Filipinos may bestoic when it comes to pain, so health care providers should not always rely onthe expression of pain to determine a patient’s level of discomfort. Somepatients may have a high pain threshold, whereas others will moan as a way ofexpressing pain. Filipinos also tend to be fearful of becoming addicted to painmedications. They prefer medications by mouth or through an intravenous dripover shots. The best strategy is to offer pain medications as ordered. Warm compressesmay also be offered as necessary.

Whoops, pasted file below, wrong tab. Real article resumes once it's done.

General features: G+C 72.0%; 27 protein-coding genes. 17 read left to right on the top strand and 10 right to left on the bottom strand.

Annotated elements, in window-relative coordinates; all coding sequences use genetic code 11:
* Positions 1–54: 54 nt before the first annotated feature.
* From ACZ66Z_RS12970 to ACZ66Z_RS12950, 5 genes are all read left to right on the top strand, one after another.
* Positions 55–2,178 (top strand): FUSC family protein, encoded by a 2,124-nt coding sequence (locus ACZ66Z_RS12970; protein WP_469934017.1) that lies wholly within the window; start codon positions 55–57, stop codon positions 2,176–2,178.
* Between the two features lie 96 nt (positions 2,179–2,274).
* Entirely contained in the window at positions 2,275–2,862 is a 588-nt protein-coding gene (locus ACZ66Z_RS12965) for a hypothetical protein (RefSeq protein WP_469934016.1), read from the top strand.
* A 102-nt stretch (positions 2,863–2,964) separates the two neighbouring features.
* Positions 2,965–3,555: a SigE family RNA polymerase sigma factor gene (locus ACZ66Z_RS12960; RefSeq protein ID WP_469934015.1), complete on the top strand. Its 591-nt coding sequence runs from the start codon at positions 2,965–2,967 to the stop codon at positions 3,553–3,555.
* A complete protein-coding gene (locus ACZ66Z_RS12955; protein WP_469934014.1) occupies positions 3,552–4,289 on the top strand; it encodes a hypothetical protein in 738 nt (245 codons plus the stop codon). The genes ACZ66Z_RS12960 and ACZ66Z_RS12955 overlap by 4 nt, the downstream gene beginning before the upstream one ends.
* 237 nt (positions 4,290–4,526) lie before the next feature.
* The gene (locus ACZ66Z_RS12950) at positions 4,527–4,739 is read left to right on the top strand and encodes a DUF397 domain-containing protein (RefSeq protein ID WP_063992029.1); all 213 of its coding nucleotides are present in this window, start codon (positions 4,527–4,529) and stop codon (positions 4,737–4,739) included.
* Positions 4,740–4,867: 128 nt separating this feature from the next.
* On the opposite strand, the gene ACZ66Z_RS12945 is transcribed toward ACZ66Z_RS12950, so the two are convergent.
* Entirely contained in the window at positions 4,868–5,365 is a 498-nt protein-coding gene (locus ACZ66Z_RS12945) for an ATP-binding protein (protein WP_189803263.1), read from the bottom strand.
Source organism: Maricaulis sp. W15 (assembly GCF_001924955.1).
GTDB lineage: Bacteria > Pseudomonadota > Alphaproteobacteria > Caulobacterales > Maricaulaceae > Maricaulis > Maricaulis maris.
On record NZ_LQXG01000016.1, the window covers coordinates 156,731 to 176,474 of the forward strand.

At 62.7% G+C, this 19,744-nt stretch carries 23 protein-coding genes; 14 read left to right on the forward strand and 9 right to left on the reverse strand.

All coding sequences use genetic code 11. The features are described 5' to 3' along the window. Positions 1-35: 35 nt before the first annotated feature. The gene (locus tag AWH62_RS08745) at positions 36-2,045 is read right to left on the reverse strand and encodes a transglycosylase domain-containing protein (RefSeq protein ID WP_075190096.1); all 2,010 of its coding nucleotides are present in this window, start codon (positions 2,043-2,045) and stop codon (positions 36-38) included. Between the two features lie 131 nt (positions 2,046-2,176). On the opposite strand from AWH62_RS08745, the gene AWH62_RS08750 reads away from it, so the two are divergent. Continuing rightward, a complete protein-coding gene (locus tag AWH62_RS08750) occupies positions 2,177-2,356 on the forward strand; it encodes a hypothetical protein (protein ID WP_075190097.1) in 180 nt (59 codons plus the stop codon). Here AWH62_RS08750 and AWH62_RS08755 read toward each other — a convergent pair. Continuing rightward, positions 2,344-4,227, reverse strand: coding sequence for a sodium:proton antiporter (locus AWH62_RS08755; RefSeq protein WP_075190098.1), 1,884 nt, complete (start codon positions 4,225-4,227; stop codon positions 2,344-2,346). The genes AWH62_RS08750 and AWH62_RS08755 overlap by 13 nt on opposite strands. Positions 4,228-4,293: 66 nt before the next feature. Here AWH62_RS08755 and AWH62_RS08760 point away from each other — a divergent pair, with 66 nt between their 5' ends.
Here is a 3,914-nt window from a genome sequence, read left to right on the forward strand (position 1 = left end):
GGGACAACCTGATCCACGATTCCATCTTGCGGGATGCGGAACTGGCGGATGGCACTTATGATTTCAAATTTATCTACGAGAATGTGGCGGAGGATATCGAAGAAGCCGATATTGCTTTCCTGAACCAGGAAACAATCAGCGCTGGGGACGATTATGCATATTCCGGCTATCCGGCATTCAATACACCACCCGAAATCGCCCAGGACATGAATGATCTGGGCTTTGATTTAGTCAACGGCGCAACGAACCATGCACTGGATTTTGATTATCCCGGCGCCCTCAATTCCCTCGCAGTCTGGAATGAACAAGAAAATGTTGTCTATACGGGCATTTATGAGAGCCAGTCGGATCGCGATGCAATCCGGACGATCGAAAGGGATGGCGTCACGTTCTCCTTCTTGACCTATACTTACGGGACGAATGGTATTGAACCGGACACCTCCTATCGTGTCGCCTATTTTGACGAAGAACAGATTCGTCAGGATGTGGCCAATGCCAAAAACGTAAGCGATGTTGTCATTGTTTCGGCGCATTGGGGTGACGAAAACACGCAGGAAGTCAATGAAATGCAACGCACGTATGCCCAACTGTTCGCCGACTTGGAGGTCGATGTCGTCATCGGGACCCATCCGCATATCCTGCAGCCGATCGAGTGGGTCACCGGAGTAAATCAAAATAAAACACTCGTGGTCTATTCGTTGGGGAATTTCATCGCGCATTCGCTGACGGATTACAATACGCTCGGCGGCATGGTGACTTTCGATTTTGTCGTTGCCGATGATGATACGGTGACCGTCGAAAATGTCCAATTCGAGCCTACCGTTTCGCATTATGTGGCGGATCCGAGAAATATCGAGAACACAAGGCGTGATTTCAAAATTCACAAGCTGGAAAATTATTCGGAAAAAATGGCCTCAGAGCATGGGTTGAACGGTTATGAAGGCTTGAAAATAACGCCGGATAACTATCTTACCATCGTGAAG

- submittedby Joy Cantuba, BSN, RN, CCRN, MICU Clinical Nurse III
The PresbyBulletin is pleased to launch The Diversity Minute, a new columnsponsored by the Cultural Diversity Committee that aims to encourage employeeeducation around cultural diversity in health care. We invite you to share aninteresting fact about your culture that can be read in a minute or less. Besure to tie your cultural fact to health care or patient care. Surprise us!Make us say, “I didn’t know that!” If your item is selected for publication,you will receive a $5 gift certificate to the Presby Gift Shop. E-mail submissionsto Bette.Haitsch@uphs.upenn.edu. Thank you for sharing your culture!
*Theinformation provided in this column should be used as a general reference, the beginningpoint of assessment for learning about patient cultural values. It should by nomeans serve as a behavioral predictor or in determining treatment.